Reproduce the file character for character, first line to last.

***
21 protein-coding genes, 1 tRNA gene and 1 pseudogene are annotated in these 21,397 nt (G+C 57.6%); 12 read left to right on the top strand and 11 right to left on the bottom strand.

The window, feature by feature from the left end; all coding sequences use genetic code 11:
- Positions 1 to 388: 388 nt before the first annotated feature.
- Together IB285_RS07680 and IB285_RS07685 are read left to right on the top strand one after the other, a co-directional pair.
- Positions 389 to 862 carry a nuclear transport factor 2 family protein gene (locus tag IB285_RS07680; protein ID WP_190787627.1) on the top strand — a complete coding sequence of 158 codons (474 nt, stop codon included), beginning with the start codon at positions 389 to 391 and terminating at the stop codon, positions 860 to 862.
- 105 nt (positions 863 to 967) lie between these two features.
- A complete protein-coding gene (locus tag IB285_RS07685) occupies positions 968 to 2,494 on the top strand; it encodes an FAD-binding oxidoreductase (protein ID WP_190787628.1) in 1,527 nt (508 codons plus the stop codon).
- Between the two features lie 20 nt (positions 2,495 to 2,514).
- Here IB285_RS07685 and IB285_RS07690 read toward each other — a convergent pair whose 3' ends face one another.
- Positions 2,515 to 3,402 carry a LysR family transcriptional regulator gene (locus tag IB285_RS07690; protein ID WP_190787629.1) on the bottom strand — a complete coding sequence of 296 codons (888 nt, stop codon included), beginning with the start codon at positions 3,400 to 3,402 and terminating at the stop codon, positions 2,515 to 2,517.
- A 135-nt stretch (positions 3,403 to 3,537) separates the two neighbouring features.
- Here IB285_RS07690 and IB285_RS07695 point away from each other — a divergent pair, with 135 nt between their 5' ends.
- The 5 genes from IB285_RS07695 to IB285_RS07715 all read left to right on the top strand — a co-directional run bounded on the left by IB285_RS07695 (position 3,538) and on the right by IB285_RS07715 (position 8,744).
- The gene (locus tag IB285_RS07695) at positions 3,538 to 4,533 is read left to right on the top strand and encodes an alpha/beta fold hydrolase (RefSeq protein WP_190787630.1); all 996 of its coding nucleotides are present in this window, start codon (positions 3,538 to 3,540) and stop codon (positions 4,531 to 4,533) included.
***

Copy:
21 protein-coding genes, 1 tRNA gene and 1 pseudogene are annotated in these 21,397 nt (G+C 57.6%); 12 read left to right on the top strand and 11 right to left on the bottom strand.

The window, feature by feature from the left end; all coding sequences use genetic code 11:
- Positions 1 to 388: 388 nt before the first annotated feature.
- Together IB285_RS07680 and IB285_RS07685 are read left to right on the top strand one after the other, a co-directional pair.
- Positions 389 to 862 carry a nuclear transport factor 2 family protein gene (locus tag IB285_RS07680; protein ID WP_190787627.1) on the top strand — a complete coding sequence of 158 codons (474 nt, stop codon included), beginning with the start codon at positions 389 to 391 and terminating at the stop codon, positions 860 to 862.
- 105 nt (positions 863 to 967) lie between these two features.
- A complete protein-coding gene (locus tag IB285_RS07685) occupies positions 968 to 2,494 on the top strand; it encodes an FAD-binding oxidoreductase (protein ID WP_190787628.1) in 1,527 nt (508 codons plus the stop codon).
- Between the two features lie 20 nt (positions 2,495 to 2,514).
- Here IB285_RS07685 and IB285_RS07690 read toward each other — a convergent pair whose 3' ends face one another.
- Positions 2,515 to 3,402 carry a LysR family transcriptional regulator gene (locus tag IB285_RS07690; protein ID WP_190787629.1) on the bottom strand — a complete coding sequence of 296 codons (888 nt, stop codon included), beginning with the start codon at positions 3,400 to 3,402 and terminating at the stop codon, positions 2,515 to 2,517.
- A 135-nt stretch (positions 3,403 to 3,537) separates the two neighbouring features.
- Here IB285_RS07690 and IB285_RS07695 point away from each other — a divergent pair, with 135 nt between their 5' ends.
- The 5 genes from IB285_RS07695 to IB285_RS07715 all read left to right on the top strand — a co-directional run bounded on the left by IB285_RS07695 (position 3,538) and on the right by IB285_RS07715 (position 8,744).
- The gene (locus tag IB285_RS07695) at positions 3,538 to 4,533 is read left to right on the top strand and encodes an alpha/beta fold hydrolase (RefSeq protein WP_190787630.1); all 996 of its coding nucleotides are present in this window, start codon (positions 3,538 to 3,540) and stop codon (positions 4,531 to 4,533) included.